Ever increasing amounts of biological interaction data are being accumulated worldwide, but they are currently not readily accessible to the biologist at a single site. New techniques are required for retrieving, sharing and presenting data spread over the Internet.
DNA methylation is a key mechanism of epigenetic regulation that is frequently altered in diseases such as cancer. To confirm the biological or clinical relevance of such changes, gene-specific DNA methylation changes need to be validated in multiple samples. We have developed the MethMarker http://methmarker.mpi-inf.mpg.de/ software to help design robust and cost-efficient DNA methylation assays for six widely used methods. Furthermore, MethMarker implements a bioinformatic workflow for transforming disease-specific differentially methylated genomic regions into robust clinical biomarkers.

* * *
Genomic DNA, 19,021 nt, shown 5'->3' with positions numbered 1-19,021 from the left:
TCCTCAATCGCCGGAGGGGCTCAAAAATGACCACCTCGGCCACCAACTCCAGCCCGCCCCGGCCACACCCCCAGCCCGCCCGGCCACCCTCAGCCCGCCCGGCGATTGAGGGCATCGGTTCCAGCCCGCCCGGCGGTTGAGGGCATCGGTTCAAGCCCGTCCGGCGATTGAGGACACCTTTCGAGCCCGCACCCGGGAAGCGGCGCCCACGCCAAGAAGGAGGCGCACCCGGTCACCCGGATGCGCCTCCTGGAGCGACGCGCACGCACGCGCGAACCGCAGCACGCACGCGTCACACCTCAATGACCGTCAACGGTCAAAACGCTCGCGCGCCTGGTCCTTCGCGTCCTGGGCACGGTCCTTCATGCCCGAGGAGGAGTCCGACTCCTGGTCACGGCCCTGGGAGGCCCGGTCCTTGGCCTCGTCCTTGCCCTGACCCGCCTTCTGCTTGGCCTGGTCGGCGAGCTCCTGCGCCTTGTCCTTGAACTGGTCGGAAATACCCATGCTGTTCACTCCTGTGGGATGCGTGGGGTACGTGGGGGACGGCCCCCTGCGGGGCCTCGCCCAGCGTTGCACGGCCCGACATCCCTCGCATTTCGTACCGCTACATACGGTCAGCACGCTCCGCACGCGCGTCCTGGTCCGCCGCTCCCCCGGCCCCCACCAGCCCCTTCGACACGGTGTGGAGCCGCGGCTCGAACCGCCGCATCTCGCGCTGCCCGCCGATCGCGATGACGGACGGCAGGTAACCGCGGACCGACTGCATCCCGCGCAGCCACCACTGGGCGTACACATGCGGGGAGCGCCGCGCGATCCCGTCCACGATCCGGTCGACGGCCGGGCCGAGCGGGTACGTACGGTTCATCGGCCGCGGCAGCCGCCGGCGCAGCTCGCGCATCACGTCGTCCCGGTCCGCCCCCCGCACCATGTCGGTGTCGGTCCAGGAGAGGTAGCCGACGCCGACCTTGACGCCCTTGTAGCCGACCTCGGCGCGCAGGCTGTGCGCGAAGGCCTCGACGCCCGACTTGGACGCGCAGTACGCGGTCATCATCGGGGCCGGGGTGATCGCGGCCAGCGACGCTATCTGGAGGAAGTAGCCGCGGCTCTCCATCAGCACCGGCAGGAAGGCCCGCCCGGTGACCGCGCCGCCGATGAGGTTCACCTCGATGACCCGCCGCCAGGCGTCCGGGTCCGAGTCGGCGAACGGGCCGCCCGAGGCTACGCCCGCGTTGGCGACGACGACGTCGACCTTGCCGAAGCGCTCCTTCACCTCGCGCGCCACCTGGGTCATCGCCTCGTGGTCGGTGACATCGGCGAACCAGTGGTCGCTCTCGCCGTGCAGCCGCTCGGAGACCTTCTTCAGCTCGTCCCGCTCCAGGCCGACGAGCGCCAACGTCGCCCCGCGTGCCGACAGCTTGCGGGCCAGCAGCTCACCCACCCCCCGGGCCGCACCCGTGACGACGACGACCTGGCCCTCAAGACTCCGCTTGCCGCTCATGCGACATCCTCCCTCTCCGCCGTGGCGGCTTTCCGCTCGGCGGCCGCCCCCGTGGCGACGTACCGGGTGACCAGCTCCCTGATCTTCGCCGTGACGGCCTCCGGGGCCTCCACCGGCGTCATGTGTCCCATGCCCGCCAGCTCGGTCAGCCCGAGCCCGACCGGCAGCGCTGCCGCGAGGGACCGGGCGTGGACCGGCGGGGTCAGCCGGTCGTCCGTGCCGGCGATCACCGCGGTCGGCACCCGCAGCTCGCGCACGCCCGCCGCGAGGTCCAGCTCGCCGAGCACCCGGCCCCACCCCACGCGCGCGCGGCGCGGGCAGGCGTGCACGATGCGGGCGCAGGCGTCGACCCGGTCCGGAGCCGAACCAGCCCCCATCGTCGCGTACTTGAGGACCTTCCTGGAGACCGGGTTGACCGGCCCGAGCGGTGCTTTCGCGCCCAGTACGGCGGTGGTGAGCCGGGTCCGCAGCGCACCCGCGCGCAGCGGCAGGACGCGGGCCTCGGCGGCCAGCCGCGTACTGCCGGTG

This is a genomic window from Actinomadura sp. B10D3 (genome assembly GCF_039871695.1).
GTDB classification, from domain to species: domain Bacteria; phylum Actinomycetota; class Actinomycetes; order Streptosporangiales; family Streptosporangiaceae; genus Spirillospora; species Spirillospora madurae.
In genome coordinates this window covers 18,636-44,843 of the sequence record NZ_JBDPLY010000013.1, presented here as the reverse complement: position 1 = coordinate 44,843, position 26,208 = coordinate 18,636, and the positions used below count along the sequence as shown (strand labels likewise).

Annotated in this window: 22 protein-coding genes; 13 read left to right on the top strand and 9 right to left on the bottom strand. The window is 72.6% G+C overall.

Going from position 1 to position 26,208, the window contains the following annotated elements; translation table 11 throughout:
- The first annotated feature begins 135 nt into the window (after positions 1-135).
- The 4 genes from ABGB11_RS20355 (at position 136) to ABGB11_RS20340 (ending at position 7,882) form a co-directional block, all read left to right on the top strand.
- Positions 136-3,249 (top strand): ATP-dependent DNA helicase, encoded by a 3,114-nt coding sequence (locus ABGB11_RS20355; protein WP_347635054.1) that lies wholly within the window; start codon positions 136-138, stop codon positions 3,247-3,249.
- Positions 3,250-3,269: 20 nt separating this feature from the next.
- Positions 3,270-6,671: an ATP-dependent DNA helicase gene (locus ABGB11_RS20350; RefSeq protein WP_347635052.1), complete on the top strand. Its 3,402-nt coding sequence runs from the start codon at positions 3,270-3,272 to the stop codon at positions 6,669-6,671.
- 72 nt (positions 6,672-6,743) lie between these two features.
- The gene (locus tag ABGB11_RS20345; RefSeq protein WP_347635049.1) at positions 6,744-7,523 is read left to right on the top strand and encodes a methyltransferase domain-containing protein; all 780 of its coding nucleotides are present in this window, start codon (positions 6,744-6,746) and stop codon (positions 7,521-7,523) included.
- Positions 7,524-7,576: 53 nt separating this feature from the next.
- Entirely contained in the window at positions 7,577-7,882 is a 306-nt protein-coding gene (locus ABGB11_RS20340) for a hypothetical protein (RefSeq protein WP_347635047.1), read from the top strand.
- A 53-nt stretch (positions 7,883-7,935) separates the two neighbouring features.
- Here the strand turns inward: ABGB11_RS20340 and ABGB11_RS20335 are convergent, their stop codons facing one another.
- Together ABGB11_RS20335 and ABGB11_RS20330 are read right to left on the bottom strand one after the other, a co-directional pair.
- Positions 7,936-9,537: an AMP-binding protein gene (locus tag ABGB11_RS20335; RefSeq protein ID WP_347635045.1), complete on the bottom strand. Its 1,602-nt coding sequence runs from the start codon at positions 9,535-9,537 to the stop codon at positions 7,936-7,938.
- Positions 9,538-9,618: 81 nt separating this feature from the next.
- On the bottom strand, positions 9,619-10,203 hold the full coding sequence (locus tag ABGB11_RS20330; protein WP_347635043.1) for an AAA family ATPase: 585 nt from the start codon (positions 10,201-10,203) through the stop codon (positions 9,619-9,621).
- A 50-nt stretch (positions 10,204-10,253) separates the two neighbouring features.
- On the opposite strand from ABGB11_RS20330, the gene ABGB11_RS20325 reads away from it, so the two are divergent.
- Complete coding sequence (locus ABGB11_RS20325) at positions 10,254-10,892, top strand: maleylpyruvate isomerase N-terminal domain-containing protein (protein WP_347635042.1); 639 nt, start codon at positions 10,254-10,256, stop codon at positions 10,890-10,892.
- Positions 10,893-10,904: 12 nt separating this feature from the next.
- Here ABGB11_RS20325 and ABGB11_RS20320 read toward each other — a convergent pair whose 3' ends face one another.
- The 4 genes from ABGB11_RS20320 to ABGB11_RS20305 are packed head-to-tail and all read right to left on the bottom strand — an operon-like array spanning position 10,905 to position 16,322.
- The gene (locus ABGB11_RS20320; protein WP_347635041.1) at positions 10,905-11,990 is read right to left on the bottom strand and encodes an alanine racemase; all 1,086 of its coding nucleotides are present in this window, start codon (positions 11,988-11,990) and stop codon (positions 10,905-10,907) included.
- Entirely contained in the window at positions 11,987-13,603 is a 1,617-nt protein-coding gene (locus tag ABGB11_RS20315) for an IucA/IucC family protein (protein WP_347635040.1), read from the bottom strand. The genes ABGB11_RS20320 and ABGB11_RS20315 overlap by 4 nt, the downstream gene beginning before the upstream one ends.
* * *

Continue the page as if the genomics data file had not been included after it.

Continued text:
Expert-based genotypic interpretation systems are standard methods for guiding treatment selection for patients infected with human immunodeficiency virus type 1. We previously introduced the software pipeline geno2pheno-THEO (g2p-THEO), which on the basis of viral sequence predicts the response to treatment with a combination of antiretroviral compounds by applying methods from statistical learning and the estimated potential of the virus to escape from drug pressure.
Interferon-alpha induces 2-5-oligoadenylate synthetase which activates RNase L. Viral RNA is cleaved by RNase L at UU/UA dinucleotides. The clinical relevance of RNase L cleavage for response to an interferon-alpha-based therapy in chronic hepatitis C is unknown.